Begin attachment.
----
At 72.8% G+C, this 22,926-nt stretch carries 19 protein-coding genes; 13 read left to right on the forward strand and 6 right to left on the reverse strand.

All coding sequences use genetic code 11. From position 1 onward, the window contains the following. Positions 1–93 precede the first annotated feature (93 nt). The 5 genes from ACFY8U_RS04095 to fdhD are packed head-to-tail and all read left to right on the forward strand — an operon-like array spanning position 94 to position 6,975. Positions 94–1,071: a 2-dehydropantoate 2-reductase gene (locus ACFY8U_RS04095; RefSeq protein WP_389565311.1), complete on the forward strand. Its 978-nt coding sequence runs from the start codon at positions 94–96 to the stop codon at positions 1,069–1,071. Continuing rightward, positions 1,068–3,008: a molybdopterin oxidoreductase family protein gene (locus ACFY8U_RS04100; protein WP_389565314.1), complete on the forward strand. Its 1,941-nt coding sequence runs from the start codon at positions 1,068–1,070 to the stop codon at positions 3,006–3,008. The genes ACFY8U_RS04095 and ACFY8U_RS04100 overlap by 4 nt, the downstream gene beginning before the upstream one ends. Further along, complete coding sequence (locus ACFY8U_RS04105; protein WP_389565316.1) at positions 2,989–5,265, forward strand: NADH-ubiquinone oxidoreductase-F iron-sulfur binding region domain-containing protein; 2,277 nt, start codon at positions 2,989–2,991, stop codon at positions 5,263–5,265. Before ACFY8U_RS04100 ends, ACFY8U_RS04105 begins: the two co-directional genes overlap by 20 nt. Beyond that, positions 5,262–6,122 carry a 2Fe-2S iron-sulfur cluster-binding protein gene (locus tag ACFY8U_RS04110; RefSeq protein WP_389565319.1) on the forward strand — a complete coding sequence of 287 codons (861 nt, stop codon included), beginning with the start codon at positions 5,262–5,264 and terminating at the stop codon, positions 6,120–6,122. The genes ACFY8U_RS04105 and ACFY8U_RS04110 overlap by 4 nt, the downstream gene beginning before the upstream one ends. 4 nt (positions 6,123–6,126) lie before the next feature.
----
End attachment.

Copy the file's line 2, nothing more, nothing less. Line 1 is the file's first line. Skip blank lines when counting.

All coding sequences use genetic code 11. From position 1 onward, the window contains the following. Positions 1–93 precede the first annotated feature (93 nt). The 5 genes from ACFY8U_RS04095 to fdhD are packed head-to-tail and all read left to right on the forward strand — an operon-like array spanning position 94 to position 6,975. Positions 94–1,071: a 2-dehydropantoate 2-reductase gene (locus ACFY8U_RS04095; RefSeq protein WP_389565311.1), complete on the forward strand. Its 978-nt coding sequence runs from the start codon at positions 94–96 to the stop codon at positions 1,069–1,071. Continuing rightward, positions 1,068–3,008: a molybdopterin oxidoreductase family protein gene (locus ACFY8U_RS04100; protein WP_389565314.1), complete on the forward strand. Its 1,941-nt coding sequence runs from the start codon at positions 1,068–1,070 to the stop codon at positions 3,006–3,008. The genes ACFY8U_RS04095 and ACFY8U_RS04100 overlap by 4 nt, the downstream gene beginning before the upstream one ends. Further along, complete coding sequence (locus ACFY8U_RS04105; protein WP_389565316.1) at positions 2,989–5,265, forward strand: NADH-ubiquinone oxidoreductase-F iron-sulfur binding region domain-containing protein; 2,277 nt, start codon at positions 2,989–2,991, stop codon at positions 5,263–5,265. Before ACFY8U_RS04100 ends, ACFY8U_RS04105 begins: the two co-directional genes overlap by 20 nt. Beyond that, positions 5,262–6,122 carry a 2Fe-2S iron-sulfur cluster-binding protein gene (locus tag ACFY8U_RS04110; RefSeq protein WP_389565319.1) on the forward strand — a complete coding sequence of 287 codons (861 nt, stop codon included), beginning with the start codon at positions 5,262–5,264 and terminating at the stop codon, positions 6,120–6,122. The genes ACFY8U_RS04105 and ACFY8U_RS04110 overlap by 4 nt, the downstream gene beginning before the upstream one ends. 4 nt (positions 6,123–6,126) lie before the next feature.